As I didn't find that many tutorials to make a smooth camera scroll, and the only method I could find was using lerp.
I personally find lerp quite confusing, so I've always used a method featuring a formula:
And the same for Y:
I've made a .capx demonstrating of this method with some flexibility.
There is no real point for this tutorial as long as the lerp method ans my method work identically. The only thing is that this method does not only apply to engines or languages that has a lerp fonction, and can be used anywhere as it only depends on 3 veriables that you have to create in order to make a camera.
Plus, it could also be used as a base in order to recreate that lerp effect, and understand how it works.
This leads us to the following:
A little bit of explaination, how does lerp
Let's analyze the formula: Self.X-(Self.X-CameraObjective.X)*0.05
Self.X-CameraObjective.X gives the distance between the camera and its objective (aka the player) if they were both infinite vertical lines. Of course, just also use the Y formula in order to get the distance between the two points.
Self.X-(Self.X-CameraObjective.X) will move Self to Camera Objective, as it will add to its value the remaining distance there is betxeen it and its objective.
So, in order to have a smooth slide, all we have to do is reduce the value added, by multiplying it by a number between 0 and 1 (or dividing it with a number greater than 1)
As this is done at every frame, in order to have a slide that is visible by the player, that number must be close to 1/60 = 0.0166666667 (for 60 fps). This will make the slide 1 second long.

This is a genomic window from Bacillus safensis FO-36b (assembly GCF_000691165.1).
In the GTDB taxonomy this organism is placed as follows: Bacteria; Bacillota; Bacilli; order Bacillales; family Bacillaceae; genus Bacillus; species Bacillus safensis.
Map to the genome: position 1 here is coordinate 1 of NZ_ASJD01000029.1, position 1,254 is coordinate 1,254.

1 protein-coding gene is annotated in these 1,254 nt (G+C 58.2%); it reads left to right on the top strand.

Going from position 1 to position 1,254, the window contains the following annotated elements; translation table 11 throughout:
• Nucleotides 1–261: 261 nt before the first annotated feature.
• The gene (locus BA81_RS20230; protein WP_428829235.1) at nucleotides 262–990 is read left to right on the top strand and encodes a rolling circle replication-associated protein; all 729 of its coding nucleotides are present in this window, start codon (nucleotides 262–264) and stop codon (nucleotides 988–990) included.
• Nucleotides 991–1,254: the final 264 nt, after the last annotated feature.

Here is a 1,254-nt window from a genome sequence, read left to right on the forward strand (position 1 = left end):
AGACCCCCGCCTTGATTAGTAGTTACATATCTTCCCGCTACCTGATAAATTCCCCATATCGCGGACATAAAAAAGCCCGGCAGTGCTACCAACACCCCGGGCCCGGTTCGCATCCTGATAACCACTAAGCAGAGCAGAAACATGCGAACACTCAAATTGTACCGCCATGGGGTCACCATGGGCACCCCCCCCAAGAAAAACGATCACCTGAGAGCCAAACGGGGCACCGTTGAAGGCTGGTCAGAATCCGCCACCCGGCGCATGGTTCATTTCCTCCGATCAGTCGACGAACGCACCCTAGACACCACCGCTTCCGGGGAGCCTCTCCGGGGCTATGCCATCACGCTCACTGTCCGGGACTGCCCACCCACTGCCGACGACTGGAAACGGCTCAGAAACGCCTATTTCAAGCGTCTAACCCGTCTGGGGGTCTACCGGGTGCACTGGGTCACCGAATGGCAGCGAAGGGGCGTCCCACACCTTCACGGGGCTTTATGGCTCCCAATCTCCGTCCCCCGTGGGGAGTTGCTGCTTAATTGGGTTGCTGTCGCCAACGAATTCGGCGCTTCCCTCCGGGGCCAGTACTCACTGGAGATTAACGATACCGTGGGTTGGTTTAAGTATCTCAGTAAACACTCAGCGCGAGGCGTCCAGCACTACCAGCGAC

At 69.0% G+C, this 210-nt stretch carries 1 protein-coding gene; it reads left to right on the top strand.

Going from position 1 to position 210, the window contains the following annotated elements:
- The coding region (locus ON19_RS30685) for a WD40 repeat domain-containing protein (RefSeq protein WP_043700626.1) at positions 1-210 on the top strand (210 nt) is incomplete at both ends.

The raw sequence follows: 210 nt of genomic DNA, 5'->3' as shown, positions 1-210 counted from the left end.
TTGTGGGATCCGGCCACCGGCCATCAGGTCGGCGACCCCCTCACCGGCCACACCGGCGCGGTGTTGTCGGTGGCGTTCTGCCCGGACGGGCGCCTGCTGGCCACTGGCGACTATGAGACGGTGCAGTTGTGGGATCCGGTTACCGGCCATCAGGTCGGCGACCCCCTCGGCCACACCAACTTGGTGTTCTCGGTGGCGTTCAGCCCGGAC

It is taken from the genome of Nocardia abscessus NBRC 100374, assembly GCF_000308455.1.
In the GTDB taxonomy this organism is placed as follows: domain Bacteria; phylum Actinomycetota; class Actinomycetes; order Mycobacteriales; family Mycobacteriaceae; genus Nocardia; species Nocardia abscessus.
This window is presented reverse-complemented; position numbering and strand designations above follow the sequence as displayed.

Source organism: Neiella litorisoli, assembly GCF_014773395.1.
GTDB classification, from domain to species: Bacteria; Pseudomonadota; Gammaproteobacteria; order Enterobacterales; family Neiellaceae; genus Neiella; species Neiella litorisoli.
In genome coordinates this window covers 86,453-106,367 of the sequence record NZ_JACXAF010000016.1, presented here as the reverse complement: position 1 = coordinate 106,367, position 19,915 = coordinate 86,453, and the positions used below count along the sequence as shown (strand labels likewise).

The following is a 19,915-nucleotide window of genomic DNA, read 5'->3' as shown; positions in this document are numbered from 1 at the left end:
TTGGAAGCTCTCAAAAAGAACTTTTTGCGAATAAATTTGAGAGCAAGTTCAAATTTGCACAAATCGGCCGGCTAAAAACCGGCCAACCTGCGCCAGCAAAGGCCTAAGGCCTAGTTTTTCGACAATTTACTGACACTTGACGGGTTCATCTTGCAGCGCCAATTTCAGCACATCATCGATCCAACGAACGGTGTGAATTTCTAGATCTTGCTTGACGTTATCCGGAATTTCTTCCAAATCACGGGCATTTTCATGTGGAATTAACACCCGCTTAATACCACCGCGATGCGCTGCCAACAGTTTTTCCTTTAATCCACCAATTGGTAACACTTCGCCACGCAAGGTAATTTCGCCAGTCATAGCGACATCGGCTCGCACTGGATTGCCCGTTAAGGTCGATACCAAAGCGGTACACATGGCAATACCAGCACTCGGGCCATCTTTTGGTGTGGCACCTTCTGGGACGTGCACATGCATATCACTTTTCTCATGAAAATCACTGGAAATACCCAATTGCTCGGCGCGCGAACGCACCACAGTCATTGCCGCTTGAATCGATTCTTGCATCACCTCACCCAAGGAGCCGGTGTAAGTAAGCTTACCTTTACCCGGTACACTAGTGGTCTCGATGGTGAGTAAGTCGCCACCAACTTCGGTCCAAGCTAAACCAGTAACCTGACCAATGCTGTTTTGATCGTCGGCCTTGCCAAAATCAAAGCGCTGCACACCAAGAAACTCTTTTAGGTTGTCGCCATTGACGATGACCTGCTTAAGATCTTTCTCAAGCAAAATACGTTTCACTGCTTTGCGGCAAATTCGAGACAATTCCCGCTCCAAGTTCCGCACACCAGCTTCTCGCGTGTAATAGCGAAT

Actually, the easiest to understand formula is this:
Object.X - (Self.X-CameraObjective.X) /(The Number Of Frames You Want the slide to take)
I personally used 0.05, because it means that the slide is 20 frames long, which is smooth and not boring. However, other common values are 0.02, 0.03, 0.07, 0.09, 0.12 and 0.15. It all depends on the mood you want your camera to have.
Also, remember: The higher your value (closer to 0.12/0.15), the less you will have to worry about your character being too fast and getting out of the screen. Remember that the slide will ALWAYS take the same amount of time to end, even if your object is 100000000000000000000000000000000000000 pixels away. Therefore, as long as your character does not reach the side of the screen in less than 1/(The value you chose), there is no way it can happen.
I Finally got to upload a Live demo so you don't have to download the .capx to see what I'm trying to tell you: airtailstudios.comxa.com/SmoothCameraSlide
Left click to enable drag'n'drop of the camera Objective
Right click to set camera objective to player
Arrow Keys to move the player
Sliderbar to change the "speed value"
Checkbox to use the lerp method instead